The setlist then continues to switch between material from their latest album "Gigaton" and old cuts from "Ten" and "Vs." to the delight of hardcore Pearl Jam fans, but it is between the songs where the magic starts to happen and they start capturing the entire crowd little by little into a sphere of love and humble honesty. First, they give a toast to Idles, with Vedder arguing their albums are four of the greatest albums to have come out in the last five years. Later, they discuss how happy they are to be in the second happiest country in the world but do so in a particularly charismatic and loving manner.

Pearl Jam - Photo by Jacob Dinesen /

The minimalist production behind them allows us to focus exclusively on the songs and on the band's persona on stage. For example, during "Elderly Woman Behind The Counter In A Small Town", Vedder casually suggests "Let's do this one bit alone" to allow the crowd to fully take over the song. Sure, it's not an arena-wide anthemic sing-along like "Even Flow" a couple of tracks later, but it's a trust dynamic between the floor and the band that starts rubbing on the crowd up at the seats as well.

During "Daughter", Eddie Vedder works in a speech about women's rights towards the end of the song in an apparent commentary on what's going on in the United States. It doesn't feel tired rather than as genuine sorrow, which gives songs that follow, "Never Destination" and especially "Jeremy" just that much more power.

Someone in the front row has been waving an "Inside Job" banner, and Vedder gladly fulfills the fan's request by dropping "Down" and playing this in its stead. Later the same is done to get "Black" on the setlist.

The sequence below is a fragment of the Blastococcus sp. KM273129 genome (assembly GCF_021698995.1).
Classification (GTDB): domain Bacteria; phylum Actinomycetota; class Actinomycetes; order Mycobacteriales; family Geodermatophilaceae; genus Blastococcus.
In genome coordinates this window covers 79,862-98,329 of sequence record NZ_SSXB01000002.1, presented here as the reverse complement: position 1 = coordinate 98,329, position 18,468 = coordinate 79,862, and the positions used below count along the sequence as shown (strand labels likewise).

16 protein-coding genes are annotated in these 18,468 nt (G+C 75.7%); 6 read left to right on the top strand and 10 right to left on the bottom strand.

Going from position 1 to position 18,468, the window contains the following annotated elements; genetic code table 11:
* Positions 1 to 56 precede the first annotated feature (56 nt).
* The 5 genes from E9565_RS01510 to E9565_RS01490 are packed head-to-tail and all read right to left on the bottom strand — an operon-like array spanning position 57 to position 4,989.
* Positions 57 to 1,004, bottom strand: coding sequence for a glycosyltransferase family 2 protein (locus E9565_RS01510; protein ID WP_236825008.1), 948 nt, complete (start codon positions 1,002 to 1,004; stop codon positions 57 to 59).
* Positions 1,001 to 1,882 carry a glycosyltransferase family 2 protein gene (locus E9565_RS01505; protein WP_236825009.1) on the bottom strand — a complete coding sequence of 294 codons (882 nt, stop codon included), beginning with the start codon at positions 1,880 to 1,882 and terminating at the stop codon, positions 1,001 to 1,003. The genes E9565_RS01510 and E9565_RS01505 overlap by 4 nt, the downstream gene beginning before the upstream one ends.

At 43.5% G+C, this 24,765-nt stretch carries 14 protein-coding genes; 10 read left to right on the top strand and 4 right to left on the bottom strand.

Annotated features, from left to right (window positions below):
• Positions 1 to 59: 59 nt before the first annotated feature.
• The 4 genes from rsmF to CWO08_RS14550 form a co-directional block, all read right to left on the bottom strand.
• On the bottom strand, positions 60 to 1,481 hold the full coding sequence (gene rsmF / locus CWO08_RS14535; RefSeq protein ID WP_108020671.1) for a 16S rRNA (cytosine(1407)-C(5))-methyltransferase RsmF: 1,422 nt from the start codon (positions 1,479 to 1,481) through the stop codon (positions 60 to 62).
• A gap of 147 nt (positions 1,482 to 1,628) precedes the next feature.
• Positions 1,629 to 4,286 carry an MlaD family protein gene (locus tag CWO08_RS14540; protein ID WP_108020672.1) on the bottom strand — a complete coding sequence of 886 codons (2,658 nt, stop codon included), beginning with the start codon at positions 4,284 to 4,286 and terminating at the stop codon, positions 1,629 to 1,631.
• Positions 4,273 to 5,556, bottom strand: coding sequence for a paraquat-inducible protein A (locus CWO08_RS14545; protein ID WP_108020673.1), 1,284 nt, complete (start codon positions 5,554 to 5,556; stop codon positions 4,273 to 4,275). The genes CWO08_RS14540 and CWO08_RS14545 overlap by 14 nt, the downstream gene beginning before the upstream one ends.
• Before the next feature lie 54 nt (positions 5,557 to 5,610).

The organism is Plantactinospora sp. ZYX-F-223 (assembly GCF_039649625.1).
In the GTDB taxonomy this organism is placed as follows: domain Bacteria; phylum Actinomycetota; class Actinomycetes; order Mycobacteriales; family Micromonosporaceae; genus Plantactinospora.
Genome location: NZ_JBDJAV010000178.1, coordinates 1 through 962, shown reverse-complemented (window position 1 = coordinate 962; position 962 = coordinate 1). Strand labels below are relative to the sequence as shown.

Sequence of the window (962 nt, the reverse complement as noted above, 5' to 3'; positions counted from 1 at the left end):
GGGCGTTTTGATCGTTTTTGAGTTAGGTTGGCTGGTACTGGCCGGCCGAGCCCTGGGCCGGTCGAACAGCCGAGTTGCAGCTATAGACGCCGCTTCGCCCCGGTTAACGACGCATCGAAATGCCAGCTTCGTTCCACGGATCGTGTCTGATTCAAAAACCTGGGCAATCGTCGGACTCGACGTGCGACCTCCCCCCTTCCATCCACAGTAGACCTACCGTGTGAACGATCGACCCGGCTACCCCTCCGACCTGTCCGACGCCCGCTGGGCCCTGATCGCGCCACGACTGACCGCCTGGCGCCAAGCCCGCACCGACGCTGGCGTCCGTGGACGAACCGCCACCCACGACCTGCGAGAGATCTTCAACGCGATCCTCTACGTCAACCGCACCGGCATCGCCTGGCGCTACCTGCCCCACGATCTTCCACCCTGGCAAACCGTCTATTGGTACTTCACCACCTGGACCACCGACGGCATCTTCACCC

But where the Pearl Jam set goes from good to extraordinary is just before "Love Boat Captain". This is a song that was written about the Roskilde Festival tragedy that happened during their show 22 years ago. Here, the band first asks to shut down all lights in the venue, so we all bring up our phone torches to light the venue up as if it was a vigil. He then spends a long time describing how the experience was for the band, how there was a time for Pearl Jam before that event, and how there is a time after. It has clearly affected the band deeply, as Vedder tells us they're so grateful to have gotten to know the families of the victims and even the grandsons and granddaughters of some of the families affected back then. He speaks about how they visited the memorial, about the trees there, and much more in what feels like an incredibly warm, personal experience not just for Vedder but for Royal Arena itself.